To the best of my recollections I initiated the ACT group as an extension of the NSW group which was an offshoot of the Standards Association in Harrington St. Sydney. There was also a group in Melbourne but Australian distances in those days were much bigger than they are now and communications were largely by snail mail or telephone/fax..
We had meetings in various places, ANU and member’s houses to discuss the laws of patenting, design registration , trademarks etc.
Membership numbers were small which was quite common among Canberra societies, having a population of only around 30-40,000 at that time. Television was a fierce competitor, particularly in the Canberra winters and attendances were rather sparse.
At the time of writing I could not see a Canberra listing in the phone book or a reference in the Internet, but IAA groups seem to be working in Vic, SA, WA, Qld. but not Sydney.
I recall devising an alternative protective mechanism for safeguarding a potential design concept from plagiarism by potential manufacturers. There is an enormous and hazardous gulf between having a good, workable idea and getting a manufacturer to say “yes – he would manufacture it”. In order to bridge that gap it has to be explained so that the manufacturer can understand to the point of saying Yes and by then the secrets of the invention have been revealed and can be pirated. The power of the idea has now been transferred and an unscrupulous manufacturer can take advantage of that.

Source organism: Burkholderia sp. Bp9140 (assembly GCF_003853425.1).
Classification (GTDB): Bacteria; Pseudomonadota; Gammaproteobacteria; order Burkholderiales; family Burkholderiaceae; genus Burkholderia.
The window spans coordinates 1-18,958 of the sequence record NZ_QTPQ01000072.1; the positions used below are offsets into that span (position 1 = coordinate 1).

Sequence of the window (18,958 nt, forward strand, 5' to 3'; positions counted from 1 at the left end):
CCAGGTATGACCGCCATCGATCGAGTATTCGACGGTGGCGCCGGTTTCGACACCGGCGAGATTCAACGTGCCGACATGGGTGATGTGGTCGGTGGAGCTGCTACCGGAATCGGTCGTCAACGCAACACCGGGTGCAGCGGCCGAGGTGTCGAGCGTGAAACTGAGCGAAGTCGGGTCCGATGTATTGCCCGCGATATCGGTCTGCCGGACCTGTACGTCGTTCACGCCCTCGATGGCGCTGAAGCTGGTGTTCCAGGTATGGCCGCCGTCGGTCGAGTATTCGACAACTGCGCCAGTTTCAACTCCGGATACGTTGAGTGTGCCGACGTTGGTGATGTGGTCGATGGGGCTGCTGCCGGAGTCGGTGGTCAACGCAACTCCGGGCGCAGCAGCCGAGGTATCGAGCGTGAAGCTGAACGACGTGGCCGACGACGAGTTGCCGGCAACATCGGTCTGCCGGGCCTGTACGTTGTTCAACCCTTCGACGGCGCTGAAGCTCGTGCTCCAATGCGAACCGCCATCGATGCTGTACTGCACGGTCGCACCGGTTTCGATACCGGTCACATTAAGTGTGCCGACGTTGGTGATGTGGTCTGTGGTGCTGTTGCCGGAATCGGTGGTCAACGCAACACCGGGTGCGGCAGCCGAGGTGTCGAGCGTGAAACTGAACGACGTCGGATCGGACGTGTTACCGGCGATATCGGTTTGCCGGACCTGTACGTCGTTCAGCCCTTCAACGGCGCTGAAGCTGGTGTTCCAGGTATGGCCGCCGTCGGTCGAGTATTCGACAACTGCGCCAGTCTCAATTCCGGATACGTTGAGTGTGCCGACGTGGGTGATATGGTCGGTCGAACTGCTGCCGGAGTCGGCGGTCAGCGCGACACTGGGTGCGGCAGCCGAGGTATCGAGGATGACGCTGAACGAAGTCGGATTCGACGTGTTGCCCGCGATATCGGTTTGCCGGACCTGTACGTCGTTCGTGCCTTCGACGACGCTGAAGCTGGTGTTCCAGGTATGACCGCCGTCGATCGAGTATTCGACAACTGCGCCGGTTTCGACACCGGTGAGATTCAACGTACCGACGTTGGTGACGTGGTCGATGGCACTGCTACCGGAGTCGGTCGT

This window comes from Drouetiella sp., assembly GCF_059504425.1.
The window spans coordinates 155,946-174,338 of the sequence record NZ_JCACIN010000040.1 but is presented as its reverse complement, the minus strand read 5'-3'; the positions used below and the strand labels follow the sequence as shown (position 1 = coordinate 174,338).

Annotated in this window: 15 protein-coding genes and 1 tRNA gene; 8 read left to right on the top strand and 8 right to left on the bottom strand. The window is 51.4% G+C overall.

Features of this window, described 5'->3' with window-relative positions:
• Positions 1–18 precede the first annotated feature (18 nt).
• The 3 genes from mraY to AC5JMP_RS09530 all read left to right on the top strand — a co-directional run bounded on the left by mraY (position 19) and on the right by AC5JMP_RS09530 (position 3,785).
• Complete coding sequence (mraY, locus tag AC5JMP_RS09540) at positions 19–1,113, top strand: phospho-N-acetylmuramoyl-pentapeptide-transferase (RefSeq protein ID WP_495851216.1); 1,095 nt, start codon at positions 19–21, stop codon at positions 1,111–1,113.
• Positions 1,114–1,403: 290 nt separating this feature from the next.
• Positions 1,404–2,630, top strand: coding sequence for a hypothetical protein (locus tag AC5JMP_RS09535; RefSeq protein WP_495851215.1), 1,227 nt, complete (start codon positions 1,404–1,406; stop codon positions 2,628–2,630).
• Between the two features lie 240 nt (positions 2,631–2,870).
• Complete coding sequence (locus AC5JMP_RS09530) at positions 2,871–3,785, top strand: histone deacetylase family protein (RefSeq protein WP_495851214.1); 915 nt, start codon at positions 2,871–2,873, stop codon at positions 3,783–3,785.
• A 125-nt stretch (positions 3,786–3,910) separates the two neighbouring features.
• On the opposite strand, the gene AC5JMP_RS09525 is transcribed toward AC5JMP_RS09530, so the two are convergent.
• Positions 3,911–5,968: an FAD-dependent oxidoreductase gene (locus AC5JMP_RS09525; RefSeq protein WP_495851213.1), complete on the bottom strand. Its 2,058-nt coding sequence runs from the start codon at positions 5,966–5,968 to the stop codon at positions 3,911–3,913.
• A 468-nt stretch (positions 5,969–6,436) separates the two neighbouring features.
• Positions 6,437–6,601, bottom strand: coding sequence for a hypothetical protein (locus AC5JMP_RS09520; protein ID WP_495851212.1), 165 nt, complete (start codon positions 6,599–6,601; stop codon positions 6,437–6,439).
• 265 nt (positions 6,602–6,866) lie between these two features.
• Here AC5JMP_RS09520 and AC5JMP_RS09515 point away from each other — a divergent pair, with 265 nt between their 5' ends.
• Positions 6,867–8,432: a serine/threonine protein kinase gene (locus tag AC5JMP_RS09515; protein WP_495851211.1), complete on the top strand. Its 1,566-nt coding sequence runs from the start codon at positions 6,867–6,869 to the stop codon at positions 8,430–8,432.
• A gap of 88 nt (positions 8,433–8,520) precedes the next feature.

Supposing however, that the designer had a certificate from the government which said, in effect, that this idea now has the backing of the government, implying that if it came to a case of plagiarism the manufacturer would be stealing from the government then the power has shifted back to the government acting as backstop to the inventor. Such a system would be very cheap to establish – far less than the tedious and expensive patenting system and should have the effect of making a manufacturer think twice before copying. Such situations would be most unlikely to turn into court cases and when successful in the market place a royalty could be paid to the government as “Protection money” which would still be cheaper than a patent.
I recall sending a letter to this effect to the Commissioner of Patents – Karl Petersen at that time, but he rather curtly said “It wouldn’t work…..” but didn’t elaborate. Nobody has yet been able to provide a cogent proof of that.
Anyway, I had other things demanding my full attention and the IAAACT died of apathy.